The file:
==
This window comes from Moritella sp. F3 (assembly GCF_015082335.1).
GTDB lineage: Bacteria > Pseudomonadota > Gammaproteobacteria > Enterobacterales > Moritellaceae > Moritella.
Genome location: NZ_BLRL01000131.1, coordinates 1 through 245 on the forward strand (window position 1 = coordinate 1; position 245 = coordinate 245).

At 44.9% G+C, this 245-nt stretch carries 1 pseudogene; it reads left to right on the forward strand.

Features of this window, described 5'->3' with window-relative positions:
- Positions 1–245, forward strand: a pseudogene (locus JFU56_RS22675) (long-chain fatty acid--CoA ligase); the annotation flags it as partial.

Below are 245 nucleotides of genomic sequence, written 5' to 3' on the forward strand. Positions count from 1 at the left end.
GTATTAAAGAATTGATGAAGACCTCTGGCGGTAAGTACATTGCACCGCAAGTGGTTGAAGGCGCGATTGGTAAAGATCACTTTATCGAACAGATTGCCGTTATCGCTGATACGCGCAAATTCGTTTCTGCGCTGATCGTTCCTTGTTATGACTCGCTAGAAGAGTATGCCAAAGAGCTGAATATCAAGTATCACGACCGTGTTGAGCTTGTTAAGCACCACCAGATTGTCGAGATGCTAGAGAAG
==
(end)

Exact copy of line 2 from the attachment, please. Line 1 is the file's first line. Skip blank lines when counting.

GTDB lineage: Bacteria > Pseudomonadota > Gammaproteobacteria > Enterobacterales > Moritellaceae > Moritella.